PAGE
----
MMWR (2009) reported that the US Centers for Disease Control and Prevention (CDC) had reminded physicians about the importance of immunization against measles in response to outbreaks of the disease in the US. 64 cases of measles were noted between January 1 and April 15 2008.

“Measles outbreaks in Africa threatens gains” reported by Voice of America, July 9, 2010. “…nearly 90,000 cases of measles have occurred in Sub-Saharan Africa since June 2009, including about 1,400 deaths”.

Shi et al. (2011) reported on measles incidence rate and a phylogenetic study of contemporary genotype H1 measles strains in China, calling for a new vaccine, since the incidence of measles in China has increased over the last decade.

A widespread outbreak of measles was reported across Europe during European Immunization Week (April 25, 2011). Some 6,500 cases of measles were reported in 30 countries according to WHO’s press release.

MMWR Wkly Rep 2012; 61: 253-257 reported a quadruple increase in the incidence of measles in 2011. Even though the absolute numbers appear small, the actual numbers were no doubt in my mind much higher. The outbreaks were blamed on imported measles cases. [Isn’t the vaccine supposed to protect the vaccinated when in contact with someone with measles?]

Instead of discontinuing vaccination with obviously ineffective and dangerous vaccines, re-vaccination, meaning further doses of the ineffective measles vaccines and the development of new vaccines are being recommended.

Linnemann et al. (1973) concluded that measles vaccines were not provoking a proper immunological response in vaccinated children.

Black et al. (1984) summarized data on the ineffectiveness of re-vaccination published by several authors, who demonstrated that “antibody titer in re-immunised children may fall after several months to very low levels, and that children vaccinated twice may still experience clinically recognizable measles, although in a much milder form ”. They concluded that, “this state in which a child is immunologically sensitized, but not immune to infection, we shall call inadequate immunity.”

Unfounded optimism for measles eradication in the US by 1 October 1982

Despite the obvious lack of success with measles vaccination, in October 1978, the Secretary of the Department of Health, Joseph A Califano Jr. announced, “We are launching an effort that seeks to free the United States from measles by 1 October 1982″.

Predictably, this unrealistic plan fell flatly on its face: after 1982 the US was hit repeatedly by major and even more sustained epidemics of measles, mostly in fully vaccinated populations. First, the blame was laid upon the “ineffective, formalin-inactivated (‘killed’) measles vaccine, administered to hundreds of thousands of children from 1963 to 1967″. However, outbreaks and epidemics of measles continued occurring even when this first vaccine was replaced with two doses of ‘live’ measles virus vaccines and the age of administration was changed.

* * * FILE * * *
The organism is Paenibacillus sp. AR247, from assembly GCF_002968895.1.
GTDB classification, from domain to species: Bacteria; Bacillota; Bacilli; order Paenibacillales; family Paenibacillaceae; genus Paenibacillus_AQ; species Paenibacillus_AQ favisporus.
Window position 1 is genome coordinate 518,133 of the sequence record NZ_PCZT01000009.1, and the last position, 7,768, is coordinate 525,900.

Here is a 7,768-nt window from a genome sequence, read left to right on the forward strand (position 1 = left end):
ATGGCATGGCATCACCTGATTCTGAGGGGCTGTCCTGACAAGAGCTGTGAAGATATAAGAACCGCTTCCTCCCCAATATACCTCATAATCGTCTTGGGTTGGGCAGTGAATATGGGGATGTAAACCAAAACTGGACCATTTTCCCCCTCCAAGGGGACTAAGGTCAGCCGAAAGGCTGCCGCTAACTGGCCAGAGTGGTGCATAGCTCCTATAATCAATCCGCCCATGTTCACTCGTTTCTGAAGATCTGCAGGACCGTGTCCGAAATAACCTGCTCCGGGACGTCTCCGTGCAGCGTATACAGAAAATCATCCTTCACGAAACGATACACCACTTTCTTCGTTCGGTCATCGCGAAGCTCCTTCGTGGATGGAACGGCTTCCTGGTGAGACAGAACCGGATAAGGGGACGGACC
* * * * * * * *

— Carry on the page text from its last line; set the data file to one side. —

These warnings have not been heeded. As the Swiss doctors wrote (Albonico et al. 1990), “we have lost the common sense and wisdom that used to prevail in the approach to childhood diseases. Too often, instead of reinforcing the organism’s defences, fever and symptoms are relentlessly suppressed. This is not always without consequences”.

Destruction of transplacentally-transmitted immunity by vaccination

Many researchers warned straight after the introduction of measles vaccine in the US that the generations of children born to mothers who were vaccinated in childhood will be born with poor or no transplacentally-transmitted immunity and will contract measles and other diseases too early in life.

Lennon and Black (1986) demonstrated that “haemaglutinin-inhibiting and neutralizing antibody titers are lower in women young enough to have been immunized by vaccination than older women”. The same applied to whooping cough. It explains why so many babies before vaccination age develop these diseases, and most particularly the much publicised whooping cough.

Deranged cholesterol due to measles vaccination

Soon after measles mass vaccination started, concerns about increased cholesterol levels and deranged ratio of high-density to low-density lipids in young children started filling pages in the medical press.

Vikari et al. (1979. Effect of measles and measles vaccine on serum cholesterol. Lancet; February 10: 326) quoted Drs Matthews and Feery (1978) who “…reported that immunisation with influenza vaccine seemed to be followed by an increase in serum-total-cholesterol and by a decrease in HDL cholesterol. They suggested that immunisation with viral antigens or natural virus infection might contribute to variation in lipid levels”.

And, “We have measured serum-total-cholesterol in 97 children (average age 2 years) before and 6 weeks after measles vaccination (Rimevax, R.I.T. Belgium) and in serial serum samples of 27 measles patients (average age 4 years). Children were fed ad libitum. Antibody titres were assayed by haemagglutination inhibition and serum-cholesterol was measured with the method of Leppilnen. Samples from the same child were measured in the same series”.